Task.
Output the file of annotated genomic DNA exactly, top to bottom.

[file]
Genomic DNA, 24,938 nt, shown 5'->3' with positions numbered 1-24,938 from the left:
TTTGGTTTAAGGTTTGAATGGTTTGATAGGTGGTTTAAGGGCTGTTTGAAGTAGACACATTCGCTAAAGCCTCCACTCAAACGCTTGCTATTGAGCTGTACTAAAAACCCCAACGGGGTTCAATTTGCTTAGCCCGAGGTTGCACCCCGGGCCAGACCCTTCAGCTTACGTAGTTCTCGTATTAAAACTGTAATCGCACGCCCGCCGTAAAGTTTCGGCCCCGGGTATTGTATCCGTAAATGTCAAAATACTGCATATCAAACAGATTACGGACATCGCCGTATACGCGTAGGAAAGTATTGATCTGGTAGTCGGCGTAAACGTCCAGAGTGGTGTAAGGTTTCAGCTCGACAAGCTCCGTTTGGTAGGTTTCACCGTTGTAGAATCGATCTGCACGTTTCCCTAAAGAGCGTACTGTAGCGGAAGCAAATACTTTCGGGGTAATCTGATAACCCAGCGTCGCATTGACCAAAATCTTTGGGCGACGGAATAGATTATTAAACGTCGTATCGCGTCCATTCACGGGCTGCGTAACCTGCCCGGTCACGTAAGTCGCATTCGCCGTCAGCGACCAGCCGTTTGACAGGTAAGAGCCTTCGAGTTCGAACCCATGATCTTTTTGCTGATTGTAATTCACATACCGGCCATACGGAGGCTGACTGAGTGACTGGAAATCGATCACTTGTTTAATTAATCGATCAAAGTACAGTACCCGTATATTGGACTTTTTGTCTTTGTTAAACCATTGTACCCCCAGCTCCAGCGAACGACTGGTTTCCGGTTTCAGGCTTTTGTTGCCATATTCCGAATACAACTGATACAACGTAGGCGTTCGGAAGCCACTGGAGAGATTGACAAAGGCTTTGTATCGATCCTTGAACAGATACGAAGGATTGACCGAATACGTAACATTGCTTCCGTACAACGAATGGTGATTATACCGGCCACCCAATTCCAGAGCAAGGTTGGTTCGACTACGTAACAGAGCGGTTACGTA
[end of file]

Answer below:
Genomic DNA, 24,938 nt, shown 5'->3' with positions numbered 1-24,938 from the left:
TTTGGTTTAAGGTTTGAATGGTTTGATAGGTGGTTTAAGGGCTGTTTGAAGTAGACACATTCGCTAAAGCCTCCACTCAAACGCTTGCTATTGAGCTGTACTAAAAACCCCAACGGGGTTCAATTTGCTTAGCCCGAGGTTGCACCCCGGGCCAGACCCTTCAGCTTACGTAGTTCTCGTATTAAAACTGTAATCGCACGCCCGCCGTAAAGTTTCGGCCCCGGGTATTGTATCCGTAAATGTCAAAATACTGCATATCAAACAGATTACGGACATCGCCGTATACGCGTAGGAAAGTATTGATCTGGTAGTCGGCGTAAACGTCCAGAGTGGTGTAAGGTTTCAGCTCGACAAGCTCCGTTTGGTAGGTTTCACCGTTGTAGAATCGATCTGCACGTTTCCCTAAAGAGCGTACTGTAGCGGAAGCAAATACTTTCGGGGTAATCTGATAACCCAGCGTCGCATTGACCAAAATCTTTGGGCGACGGAATAGATTATTAAACGTCGTATCGCGTCCATTCACGGGCTGCGTAACCTGCCCGGTCACGTAAGTCGCATTCGCCGTCAGCGACCAGCCGTTTGACAGGTAAGAGCCTTCGAGTTCGAACCCATGATCTTTTTGCTGATTGTAATTCACATACCGGCCATACGGAGGCTGACTGAGTGACTGGAAATCGATCACTTGTTTAATTAATCGATCAAAGTACAGTACCCGTATATTGGACTTTTTGTCTTTGTTAAACCATTGTACCCCCAGCTCCAGCGAACGACTGGTTTCCGGTTTCAGGCTTTTGTTGCCATATTCCGAATACAACTGATACAACGTAGGCGTTCGGAAGCCACTGGAGAGATTGACAAAGGCTTTGTATCGATCCTTGAACAGATACGAAGGATTGACCGAATACGTAACATTGCTTCCGTACAACGAATGGTGATTATACCGGCCACCCAATTCCAGAGCAAGGTTGGTTCGACTACGTAACAGAGCGGTTACGTA